So: something about the range of the phenomena in this exclamatory domain, with special attention to my personal history. In this posting, just about the exclamatory triples, but folding in the de facto national ballad of Mexico, “Cielito Lindo”, and some Texas klezmer music.

Then, in a later posting (bear with me, my life is over-full), my discovery that OED3 has relatively recent entries for the interjections ai, aie, and ay, and my subsequent disappointment in the content of these entries — as against, say, the rich OED3 entries for the interjections oh and ah. And finally, some aimless wandering about in the world of interjections, exclamations, discourse markers, and related phenomena.

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Armen Zakharyan

October 1, 2022

🐇 🐇 🐇 welcome, October (even though we know it ends in a celebration of death)

This posting is a report on an amazing body of work by Armen Zakharyan, about Russian literature in relation to world literatures, providing literary analysis both subtle and surprising, probing the range of lives as revealed in literary works, and directly and passonately engaging with hard questions about how to live a moral life and negotiate through a world of evil. Until a few days ago, I had no idea that such a thing existed, but then Vadim Temkin posted a “Wow” notice on Facebook about a Zakharyan video, with this image and a link to the video:


(#1) The link to the YouTube video is here

The wisps of Russian I recalled from 1960 Princeton classes carried me far enough to recognize the slogan MAN WAR ART, but no further. I appealed to Vadim to explain his “Wow”. And got the wonderful response below, which I reproduce with only slight editing as a guest posting (Vadim is multilingual and multicultural in a way I could not imagine being, so it would have been insane for me to try to paraphrase or interpret his take on Zakharyan).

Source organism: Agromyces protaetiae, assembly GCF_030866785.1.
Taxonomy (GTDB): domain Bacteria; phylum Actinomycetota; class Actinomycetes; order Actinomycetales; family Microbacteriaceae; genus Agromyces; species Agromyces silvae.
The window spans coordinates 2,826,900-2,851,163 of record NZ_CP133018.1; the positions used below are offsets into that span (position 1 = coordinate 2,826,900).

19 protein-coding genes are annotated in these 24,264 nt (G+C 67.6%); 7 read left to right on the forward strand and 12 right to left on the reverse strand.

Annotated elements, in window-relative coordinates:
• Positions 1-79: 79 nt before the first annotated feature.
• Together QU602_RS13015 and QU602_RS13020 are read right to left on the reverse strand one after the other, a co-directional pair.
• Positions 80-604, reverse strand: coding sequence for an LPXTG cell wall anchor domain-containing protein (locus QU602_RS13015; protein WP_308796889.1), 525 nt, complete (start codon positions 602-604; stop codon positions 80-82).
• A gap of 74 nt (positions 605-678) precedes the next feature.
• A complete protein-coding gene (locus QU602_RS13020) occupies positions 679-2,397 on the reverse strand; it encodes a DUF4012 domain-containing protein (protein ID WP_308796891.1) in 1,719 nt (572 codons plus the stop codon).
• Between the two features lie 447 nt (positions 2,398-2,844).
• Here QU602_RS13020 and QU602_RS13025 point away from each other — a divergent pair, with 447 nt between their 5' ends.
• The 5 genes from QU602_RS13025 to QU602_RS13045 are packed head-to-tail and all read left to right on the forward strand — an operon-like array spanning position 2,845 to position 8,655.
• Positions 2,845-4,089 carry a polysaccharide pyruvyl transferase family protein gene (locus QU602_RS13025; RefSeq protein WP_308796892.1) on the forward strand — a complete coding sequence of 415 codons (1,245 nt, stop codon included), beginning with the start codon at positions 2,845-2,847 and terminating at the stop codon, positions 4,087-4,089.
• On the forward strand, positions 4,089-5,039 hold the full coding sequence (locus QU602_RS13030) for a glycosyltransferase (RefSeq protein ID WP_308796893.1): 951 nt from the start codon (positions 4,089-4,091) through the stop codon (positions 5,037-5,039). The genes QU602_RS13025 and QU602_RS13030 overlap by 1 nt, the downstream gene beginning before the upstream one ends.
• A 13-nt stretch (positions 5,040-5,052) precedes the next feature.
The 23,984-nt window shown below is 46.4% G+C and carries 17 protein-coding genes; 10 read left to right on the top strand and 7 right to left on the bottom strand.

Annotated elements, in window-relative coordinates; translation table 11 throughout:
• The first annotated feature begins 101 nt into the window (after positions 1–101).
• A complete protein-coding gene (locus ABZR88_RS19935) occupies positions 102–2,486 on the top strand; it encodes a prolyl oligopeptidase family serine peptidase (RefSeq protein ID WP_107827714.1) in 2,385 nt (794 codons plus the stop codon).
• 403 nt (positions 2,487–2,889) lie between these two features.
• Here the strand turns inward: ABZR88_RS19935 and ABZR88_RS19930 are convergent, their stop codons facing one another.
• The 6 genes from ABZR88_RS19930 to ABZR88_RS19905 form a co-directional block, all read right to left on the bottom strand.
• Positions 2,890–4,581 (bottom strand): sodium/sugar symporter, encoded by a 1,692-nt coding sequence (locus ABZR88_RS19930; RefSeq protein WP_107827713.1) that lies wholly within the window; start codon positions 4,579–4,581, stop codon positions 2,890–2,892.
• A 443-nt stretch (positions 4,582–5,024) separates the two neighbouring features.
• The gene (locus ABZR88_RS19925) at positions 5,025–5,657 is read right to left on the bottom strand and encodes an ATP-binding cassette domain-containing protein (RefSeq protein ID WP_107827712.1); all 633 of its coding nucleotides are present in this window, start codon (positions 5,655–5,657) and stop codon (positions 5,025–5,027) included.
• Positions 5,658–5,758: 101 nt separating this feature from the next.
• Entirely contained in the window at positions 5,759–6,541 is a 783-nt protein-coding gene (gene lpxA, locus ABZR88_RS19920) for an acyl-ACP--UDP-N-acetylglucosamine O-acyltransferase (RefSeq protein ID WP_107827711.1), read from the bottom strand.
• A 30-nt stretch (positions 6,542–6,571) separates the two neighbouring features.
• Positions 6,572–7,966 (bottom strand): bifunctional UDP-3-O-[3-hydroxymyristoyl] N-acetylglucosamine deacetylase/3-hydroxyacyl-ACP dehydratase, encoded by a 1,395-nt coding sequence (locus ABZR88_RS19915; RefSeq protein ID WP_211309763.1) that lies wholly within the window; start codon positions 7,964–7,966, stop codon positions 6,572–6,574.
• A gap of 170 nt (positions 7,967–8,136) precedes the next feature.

From here on this is Vadim, with occasional back-commentary from me in square brackets.

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The news for wieners

September 26, 2022

(Phallic preoccupations abound in this posting, sometimes in street language — I mean, look at the title above —  so some readers may want to skip over it)

Passed on by a friend on Facebook yesterday, this German grocery-store snapshot plus a joking double-entendre intro in English (together making what appears to be a a fast-spreading meme):


(#1) Hähnchenschnitten Wiener Art ‘Viennese-style chicken cutlets’ from the (German) Vossko company, the name of the product including the German phrase Wiener Art ‘Viennese-style’ — that is, prepared like Wiener SchnitzelWienerschnitzel); meanwhile, the English-language intro alludes to wiener art, in the sense ‘penis art’, referring to artworks in which penises are significant elements (or, in an hugely extended sense, to any artworks in which human penises are visible) — the label wiener art involving the (mildly racy) AmE sexual slang term wiener ‘penis’

German Wiener Art ‘Viennese-style’ (a) leads to English Wiener art ‘Viennese art’ (b) and then to four AmE slang uses of wiener art: (c) ‘sausage / frankfurter art’; (d) ‘dachshund art’; (e) ‘penis art’; (f) ‘weenie art’. All will be illustrated below.